Content Advisories

Shotgun Players is equally committed to presenting challenging work and taking care of our patrons.

Content advisories are a tool to help our patrons choose how they want to engage with each play. While we have tried to cover the most common sensitivities, the lists below are not exhaustive. Some listed advisories are only briefly mentioned in the plays, whereas others are major themes of the work.

If you have any questions about these content advisories, we encourage you to call or email the box office, and we’re happy to provide more context. (510.841.6500, ext. 303 or boxoffice@shotgunplayers.org).

Passing Strange

Passing Strange

Passing Strange is a musical about a young Black artist and bohemian, charting a course for “the real” through sex, drugs, and rock ‘n’ roll. Like many coming-of-age stories, the play shows a young person learning about drugs and sex. In addition, this play is centrally about being a young Black person navigating the world, and centralizes their joys and struggles.

Passing Strange includes:

  • References to slavery, racism, minstrelsy, and lynching
  • Realistic depictions of corporal punishment (a mother slapping her child)
  • Depictions of homophobia
  • References to sexuality, including stylized depictions of sex
  • Realistic depictions of recreational and medicinal use of marijuana cigarettes
  • Reference to the death of a parent

A Small Fire

A Small Fire

A Small Fire is about a middle-aged woman, the head of a construction company, who has fraught relationships with those around her, including her daughter, husband, and her employee. In facing an incurable illness, her relationships change and deepen.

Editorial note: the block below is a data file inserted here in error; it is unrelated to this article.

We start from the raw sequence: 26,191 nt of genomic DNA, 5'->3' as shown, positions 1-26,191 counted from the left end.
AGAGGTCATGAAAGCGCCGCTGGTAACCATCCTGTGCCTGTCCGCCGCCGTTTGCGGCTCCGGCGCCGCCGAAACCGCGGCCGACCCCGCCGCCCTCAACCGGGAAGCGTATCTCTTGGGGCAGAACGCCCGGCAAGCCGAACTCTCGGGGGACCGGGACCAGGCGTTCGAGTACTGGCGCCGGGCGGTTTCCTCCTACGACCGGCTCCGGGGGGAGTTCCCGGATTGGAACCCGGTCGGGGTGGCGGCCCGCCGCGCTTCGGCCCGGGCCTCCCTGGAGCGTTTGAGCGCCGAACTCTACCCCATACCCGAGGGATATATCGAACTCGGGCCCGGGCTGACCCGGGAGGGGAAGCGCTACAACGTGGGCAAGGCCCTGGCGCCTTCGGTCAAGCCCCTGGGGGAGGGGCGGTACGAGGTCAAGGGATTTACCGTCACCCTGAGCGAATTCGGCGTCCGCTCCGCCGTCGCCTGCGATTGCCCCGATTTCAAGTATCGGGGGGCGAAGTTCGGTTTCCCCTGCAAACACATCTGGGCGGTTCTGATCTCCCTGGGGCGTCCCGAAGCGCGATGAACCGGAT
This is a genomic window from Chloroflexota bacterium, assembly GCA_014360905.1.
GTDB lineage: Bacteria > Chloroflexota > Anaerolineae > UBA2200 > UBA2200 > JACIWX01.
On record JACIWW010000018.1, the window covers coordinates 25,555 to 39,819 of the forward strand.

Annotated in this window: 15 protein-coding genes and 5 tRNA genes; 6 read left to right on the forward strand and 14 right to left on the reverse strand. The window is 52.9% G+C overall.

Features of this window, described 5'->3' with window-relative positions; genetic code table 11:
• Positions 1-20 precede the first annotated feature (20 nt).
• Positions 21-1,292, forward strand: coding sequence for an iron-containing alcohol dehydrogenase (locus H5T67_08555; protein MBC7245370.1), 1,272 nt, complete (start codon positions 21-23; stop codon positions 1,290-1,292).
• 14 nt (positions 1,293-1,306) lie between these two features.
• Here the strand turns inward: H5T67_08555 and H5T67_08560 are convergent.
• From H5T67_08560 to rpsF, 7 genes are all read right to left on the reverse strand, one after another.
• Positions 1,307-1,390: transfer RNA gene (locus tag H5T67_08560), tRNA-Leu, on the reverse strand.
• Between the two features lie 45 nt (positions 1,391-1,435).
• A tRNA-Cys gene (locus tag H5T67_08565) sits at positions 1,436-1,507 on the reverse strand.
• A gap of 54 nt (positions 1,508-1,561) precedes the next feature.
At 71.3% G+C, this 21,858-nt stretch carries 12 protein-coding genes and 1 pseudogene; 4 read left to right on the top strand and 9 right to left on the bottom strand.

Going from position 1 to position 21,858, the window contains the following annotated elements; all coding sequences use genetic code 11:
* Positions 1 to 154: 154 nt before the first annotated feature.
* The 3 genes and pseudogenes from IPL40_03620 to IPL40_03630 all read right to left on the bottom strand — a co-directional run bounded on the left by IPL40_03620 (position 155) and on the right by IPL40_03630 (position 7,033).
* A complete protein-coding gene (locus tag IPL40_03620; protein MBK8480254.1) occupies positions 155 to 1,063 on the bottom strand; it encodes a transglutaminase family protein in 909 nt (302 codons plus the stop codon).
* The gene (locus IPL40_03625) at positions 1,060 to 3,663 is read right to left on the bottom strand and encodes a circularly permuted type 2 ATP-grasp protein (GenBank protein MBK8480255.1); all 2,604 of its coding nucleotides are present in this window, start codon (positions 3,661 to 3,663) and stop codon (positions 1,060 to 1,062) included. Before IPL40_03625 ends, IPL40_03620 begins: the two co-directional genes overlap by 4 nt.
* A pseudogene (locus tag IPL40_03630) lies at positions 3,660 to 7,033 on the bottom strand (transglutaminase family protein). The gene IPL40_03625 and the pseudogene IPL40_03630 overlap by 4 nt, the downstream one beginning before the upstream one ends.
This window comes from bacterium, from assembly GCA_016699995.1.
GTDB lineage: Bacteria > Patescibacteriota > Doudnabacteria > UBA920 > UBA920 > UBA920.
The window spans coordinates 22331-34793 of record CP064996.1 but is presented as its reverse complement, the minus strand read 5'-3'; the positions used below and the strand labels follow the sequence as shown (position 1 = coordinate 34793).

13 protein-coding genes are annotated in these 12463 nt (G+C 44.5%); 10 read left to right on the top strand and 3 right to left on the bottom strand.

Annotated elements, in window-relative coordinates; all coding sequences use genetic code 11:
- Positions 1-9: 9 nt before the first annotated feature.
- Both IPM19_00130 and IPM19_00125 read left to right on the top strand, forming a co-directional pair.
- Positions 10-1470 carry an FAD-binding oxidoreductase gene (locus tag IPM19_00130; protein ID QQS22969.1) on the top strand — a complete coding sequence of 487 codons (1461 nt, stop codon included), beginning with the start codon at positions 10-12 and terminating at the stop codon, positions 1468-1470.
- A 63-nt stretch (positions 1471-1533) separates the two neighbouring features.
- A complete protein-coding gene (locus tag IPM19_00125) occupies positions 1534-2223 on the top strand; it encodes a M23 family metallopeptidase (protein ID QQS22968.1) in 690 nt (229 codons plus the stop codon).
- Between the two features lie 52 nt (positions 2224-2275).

A Small Fire includes:

  • Realistic depictions of sex and sexuality, including possible nudity in silhouette
  • Realistic depictions of family discord, with the use of profanity
  • Realistic depiction of long-term, incurable physical illness
  • Discussion about the AIDS epidemic and the death of life partners

Dream Hou$e

Dream Hou$e

Dream Hou$e explores the relationship two Latinx sisters have to their familial home, their shared history, and to each other. The play is a dark comedy that explores gentrification, capitalism, and America’s obsession with home makeover television.

Dream Hou$e includes:

  • Realistic depictions of microaggressions and racism against Latinx characters
  • Descriptions of colonial land-theft, displacement, and violence
  • Descriptions of long-term illness, death, and the dying process
  • Intense stylized depictions of humiliation, threats of violence, and sexual harrasment

Man of God

Man of God

Inspired by a real-life incident at a Christian mission in Southeast Asia, Man of God play delves into the lives of four young women who are exploited and sexually objectified as victims of hidden camera pornography at the hands of their minister.

Man of God includes:

  • Realistic depictions of abuse at the hands of a religious authority figure and pedophilia, sexual harrasment, and non-consensual pornography
  • Graphic descriptions of sex, with the use of profanity
  • Stylized depictions of violence in a fantasy scene
  • Realistic depictions of misogyny and sexism

The Great Comet

Natasha, Pierre & the Great Comet of 1812

Natasha, Pierre & the Great Comet of 1812 takes one chapter of Tolstoy’s War and Peace and expands it into a rock opera. True to the tradition of classic Russian literature, there is a plethora of explosive emotion, angst, alcohol, and longing.

Natasha, Pierre & the Great Comet of 1812 includes:

  • Realistic depictions of body hatred and fatphobia, sexism, and misogyny
  • Realistic depictions of racism and xenophobia, and a derogatory term for Romani people is used
  • Realistic depictions of violence
  • Realistic depictions of addiction, mental illness, and self-harm, and a suicide attempt
  • Realistic depictions of verbal abuse between a father and a child